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Acorns & Oak Trees

cluster of acorns image by Richard Seeney from

Like other nut bearing trees, oaks produce a large amount of acorns; unlike other nut-bearing trees (pecan, walnut and hazelnut) the seed nuts cannot be consumed by humans or most animals because of the tannin in the seed. A huge quantity of acorns must be produced for an oak to propagate itself.


The oak tree is unisex, having both male and female flowers. The male flower makes pollen; the female flower makes the egg. According to The Nature Conservancy, the pollen is transferred to the female flower by wind. The seeds are the acorns that grow from the female flowers inside a brown woody cap.


Acorns are produced once a year during autumn. The number of acorns fluctuates from year to year; no two successive years will have strong production. The acorns fall before the leaves, which protect the acorns from frost and animals. Given proper humidity, temperature and rainfall, the oak tree can produce several thousand flowers. While full-grown acorns will show by late summer, the chance of an acorn becoming a full oak tree is 1 in 10,000.


Acorn production begins when the oak tree reaches 20 to 50 years of age. Production of acorns increases each year in proportion to the size of the oak tree's canopy. When oak trees reach near 100 years old, the acorn production slows to a yearly rate of 2,200. Even though oak trees have both male and female flowers, they still need neighboring oaks to pollinate. A study by the University of California found that the density of airborne pollen reaching a tree greatly diminishes as the distance between oak trees increases. The study also found that dry, warm conditions are also needed for optimum pollination (below 45 percent).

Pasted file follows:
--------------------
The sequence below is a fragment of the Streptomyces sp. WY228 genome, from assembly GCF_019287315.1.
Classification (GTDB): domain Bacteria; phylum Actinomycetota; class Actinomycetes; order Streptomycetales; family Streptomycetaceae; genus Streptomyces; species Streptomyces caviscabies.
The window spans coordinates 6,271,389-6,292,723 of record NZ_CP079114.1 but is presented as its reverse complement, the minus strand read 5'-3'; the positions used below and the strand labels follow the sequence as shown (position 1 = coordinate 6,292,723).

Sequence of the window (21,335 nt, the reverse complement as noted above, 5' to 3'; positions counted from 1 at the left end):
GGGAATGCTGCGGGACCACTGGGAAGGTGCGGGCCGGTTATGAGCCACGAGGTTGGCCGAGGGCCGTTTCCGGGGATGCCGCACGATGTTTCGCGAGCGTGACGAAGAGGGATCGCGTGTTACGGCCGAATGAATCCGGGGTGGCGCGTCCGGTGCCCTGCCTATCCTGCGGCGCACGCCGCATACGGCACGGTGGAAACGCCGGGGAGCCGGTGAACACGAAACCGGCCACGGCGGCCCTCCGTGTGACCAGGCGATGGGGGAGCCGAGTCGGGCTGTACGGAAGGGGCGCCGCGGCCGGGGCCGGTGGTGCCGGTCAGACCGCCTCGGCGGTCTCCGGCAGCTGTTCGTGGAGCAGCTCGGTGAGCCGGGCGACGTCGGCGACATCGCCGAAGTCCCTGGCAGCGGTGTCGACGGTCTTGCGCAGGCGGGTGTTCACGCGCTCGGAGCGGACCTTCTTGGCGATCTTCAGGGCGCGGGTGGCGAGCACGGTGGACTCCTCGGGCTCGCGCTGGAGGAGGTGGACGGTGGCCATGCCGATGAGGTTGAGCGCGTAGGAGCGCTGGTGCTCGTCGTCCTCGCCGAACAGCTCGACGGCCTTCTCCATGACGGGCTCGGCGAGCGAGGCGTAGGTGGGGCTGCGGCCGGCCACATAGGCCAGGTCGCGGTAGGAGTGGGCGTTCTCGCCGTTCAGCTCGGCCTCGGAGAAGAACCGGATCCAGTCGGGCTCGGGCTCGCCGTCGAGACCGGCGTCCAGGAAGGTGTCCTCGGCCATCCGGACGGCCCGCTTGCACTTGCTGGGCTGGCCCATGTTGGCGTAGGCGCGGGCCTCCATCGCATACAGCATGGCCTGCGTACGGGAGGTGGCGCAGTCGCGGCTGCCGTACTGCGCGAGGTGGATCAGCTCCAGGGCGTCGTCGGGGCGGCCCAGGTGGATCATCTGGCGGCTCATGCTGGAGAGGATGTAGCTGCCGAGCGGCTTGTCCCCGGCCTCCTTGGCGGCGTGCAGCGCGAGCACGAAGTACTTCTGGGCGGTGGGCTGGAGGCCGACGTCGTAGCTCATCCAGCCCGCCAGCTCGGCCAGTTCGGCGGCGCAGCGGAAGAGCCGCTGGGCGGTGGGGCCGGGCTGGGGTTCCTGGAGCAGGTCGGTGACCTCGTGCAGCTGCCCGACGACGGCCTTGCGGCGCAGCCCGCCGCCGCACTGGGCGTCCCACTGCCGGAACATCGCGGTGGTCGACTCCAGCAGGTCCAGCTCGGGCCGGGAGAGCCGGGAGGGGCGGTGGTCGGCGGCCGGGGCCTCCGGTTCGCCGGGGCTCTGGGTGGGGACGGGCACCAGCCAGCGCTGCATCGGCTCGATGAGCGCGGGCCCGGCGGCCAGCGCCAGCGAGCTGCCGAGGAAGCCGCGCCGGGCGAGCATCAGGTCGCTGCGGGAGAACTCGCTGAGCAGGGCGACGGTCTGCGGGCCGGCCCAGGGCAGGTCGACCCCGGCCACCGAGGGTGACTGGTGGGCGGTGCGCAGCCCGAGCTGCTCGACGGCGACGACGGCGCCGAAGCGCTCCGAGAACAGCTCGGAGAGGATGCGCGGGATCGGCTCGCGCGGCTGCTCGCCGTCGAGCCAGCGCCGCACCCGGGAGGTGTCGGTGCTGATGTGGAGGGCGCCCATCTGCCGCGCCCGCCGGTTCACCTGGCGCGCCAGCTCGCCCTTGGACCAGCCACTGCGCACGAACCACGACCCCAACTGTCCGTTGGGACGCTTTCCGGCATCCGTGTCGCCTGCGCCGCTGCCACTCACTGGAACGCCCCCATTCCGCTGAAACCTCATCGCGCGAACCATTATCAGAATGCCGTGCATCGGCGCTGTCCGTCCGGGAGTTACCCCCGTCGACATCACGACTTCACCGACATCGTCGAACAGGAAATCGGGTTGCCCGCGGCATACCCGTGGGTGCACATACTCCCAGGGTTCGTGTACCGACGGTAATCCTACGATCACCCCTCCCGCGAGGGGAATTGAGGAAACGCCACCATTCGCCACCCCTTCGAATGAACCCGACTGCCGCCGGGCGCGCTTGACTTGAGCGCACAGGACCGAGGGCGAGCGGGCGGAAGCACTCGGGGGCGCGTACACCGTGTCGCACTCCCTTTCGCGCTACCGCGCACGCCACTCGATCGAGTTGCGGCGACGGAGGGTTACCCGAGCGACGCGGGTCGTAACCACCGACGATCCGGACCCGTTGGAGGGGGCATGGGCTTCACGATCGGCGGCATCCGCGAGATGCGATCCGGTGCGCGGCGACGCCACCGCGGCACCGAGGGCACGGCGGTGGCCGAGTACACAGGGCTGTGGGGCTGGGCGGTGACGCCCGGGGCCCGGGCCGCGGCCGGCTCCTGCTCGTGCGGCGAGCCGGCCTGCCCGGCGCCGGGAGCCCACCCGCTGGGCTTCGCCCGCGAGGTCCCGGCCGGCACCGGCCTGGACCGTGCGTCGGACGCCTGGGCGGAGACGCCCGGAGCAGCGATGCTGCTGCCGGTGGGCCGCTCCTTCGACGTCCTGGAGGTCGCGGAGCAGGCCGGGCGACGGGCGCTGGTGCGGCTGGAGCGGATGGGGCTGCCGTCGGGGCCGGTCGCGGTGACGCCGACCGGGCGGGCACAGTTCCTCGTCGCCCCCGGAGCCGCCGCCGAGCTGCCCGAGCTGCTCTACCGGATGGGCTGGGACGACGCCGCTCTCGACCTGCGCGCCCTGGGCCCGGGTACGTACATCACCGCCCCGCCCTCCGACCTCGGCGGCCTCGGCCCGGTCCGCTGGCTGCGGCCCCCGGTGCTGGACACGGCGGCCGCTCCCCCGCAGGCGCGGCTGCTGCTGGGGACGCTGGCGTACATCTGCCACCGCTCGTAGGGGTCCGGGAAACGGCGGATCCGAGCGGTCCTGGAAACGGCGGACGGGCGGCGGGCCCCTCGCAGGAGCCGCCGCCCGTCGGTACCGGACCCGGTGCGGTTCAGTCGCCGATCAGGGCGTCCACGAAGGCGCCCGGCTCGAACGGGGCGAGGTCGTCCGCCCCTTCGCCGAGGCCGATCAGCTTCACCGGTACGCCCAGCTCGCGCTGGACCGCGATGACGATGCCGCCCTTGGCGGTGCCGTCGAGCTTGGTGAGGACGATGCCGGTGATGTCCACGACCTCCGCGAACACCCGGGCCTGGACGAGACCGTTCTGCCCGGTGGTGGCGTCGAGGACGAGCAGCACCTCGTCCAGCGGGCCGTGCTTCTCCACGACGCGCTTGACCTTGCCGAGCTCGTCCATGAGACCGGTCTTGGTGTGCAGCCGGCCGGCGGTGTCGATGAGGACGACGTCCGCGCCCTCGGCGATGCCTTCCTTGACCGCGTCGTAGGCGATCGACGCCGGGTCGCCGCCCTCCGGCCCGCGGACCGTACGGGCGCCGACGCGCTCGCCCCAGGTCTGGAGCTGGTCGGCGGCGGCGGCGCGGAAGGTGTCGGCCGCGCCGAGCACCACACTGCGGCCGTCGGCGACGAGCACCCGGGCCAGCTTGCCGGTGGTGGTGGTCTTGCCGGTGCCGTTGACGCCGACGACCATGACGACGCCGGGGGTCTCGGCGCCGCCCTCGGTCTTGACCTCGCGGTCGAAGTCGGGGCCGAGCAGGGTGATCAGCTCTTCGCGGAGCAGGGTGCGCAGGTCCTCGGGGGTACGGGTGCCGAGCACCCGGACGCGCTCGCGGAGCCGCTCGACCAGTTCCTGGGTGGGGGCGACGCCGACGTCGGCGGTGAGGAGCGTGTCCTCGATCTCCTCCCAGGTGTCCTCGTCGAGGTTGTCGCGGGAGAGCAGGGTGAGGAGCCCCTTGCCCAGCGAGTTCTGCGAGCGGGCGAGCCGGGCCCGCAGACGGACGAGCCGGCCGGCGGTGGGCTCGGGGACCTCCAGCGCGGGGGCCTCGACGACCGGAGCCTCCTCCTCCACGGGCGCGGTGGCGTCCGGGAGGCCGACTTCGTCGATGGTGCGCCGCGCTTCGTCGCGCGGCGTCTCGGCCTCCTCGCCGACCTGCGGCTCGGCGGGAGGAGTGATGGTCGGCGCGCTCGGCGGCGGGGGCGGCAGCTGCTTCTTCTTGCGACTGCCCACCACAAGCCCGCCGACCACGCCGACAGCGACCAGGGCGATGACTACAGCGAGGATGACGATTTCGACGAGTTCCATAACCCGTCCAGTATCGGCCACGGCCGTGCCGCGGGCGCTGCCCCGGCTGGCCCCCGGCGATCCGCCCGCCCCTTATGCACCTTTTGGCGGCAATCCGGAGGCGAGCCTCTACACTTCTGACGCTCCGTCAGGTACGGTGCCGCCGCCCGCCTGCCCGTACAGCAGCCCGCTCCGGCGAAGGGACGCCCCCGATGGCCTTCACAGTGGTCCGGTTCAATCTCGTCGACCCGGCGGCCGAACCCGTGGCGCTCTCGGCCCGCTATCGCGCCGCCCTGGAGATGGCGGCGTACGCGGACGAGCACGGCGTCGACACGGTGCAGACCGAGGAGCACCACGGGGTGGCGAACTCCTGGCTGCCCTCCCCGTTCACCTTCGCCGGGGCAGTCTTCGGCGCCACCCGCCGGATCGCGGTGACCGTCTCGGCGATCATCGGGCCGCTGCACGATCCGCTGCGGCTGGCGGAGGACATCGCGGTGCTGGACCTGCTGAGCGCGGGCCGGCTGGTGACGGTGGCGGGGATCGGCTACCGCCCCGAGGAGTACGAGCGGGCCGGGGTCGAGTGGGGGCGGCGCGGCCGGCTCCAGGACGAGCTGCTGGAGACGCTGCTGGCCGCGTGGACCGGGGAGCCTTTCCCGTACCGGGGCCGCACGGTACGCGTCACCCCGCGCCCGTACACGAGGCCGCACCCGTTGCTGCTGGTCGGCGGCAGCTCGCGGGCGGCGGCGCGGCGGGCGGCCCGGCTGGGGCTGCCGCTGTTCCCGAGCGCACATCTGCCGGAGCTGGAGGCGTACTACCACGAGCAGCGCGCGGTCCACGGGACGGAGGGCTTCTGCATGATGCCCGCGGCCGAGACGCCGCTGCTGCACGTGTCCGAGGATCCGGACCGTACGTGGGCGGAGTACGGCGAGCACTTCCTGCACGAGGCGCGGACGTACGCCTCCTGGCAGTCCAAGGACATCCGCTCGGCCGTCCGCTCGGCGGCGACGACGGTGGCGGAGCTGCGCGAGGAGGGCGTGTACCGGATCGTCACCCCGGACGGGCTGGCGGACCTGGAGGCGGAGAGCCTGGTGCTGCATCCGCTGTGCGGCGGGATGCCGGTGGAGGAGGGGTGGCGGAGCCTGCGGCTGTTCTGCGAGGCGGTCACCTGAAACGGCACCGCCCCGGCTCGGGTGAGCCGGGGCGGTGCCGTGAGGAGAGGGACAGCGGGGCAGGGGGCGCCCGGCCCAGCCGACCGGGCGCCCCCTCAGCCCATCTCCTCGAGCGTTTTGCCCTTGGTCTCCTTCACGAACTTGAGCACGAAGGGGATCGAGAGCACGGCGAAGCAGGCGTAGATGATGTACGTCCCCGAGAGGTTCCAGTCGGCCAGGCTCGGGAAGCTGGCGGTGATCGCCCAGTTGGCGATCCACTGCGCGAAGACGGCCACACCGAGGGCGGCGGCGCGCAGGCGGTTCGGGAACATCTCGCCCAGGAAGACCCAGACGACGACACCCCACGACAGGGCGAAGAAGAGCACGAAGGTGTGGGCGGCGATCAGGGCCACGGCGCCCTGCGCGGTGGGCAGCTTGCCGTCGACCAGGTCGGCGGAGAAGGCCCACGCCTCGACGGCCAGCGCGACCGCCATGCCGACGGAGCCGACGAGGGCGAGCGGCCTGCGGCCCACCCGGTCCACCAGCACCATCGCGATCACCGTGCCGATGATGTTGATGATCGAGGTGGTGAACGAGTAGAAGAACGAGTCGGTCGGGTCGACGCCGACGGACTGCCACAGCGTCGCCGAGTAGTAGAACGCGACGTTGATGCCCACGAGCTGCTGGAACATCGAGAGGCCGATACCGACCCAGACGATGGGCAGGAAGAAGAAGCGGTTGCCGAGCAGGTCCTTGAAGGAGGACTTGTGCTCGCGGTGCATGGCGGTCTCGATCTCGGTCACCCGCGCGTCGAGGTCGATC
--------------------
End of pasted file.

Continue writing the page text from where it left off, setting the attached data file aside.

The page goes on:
Factors which effect acorn production include sufficient nutrients, age of the tree, the diameter of the crown and height, branch density and the amount of sunlight, according to the Lehigh Earth Observatory.

Food Supply

Oak trees provide a food supply through the acorns to a variety of animals and birds. Acorn woodpeckers specifically use acorns as food to sustain a resident population. According to the Hastings Reserve, woodpeckers choose areas where more than one species of oak is found so that if one variety goes bad they will still have food. Insects, such as wasps, also use acorns for food.


Acorns have different rates of maturity, according to Purdue University. White oak trees have mature acorns within three months. Red oak trees have mature acorns in 15 months (or two growing seasons). Acorn production is unpredictable from year to year. Information from Purdue states that growth cycles occur between 2 to 4 year intervals for black, white and northern red oak.

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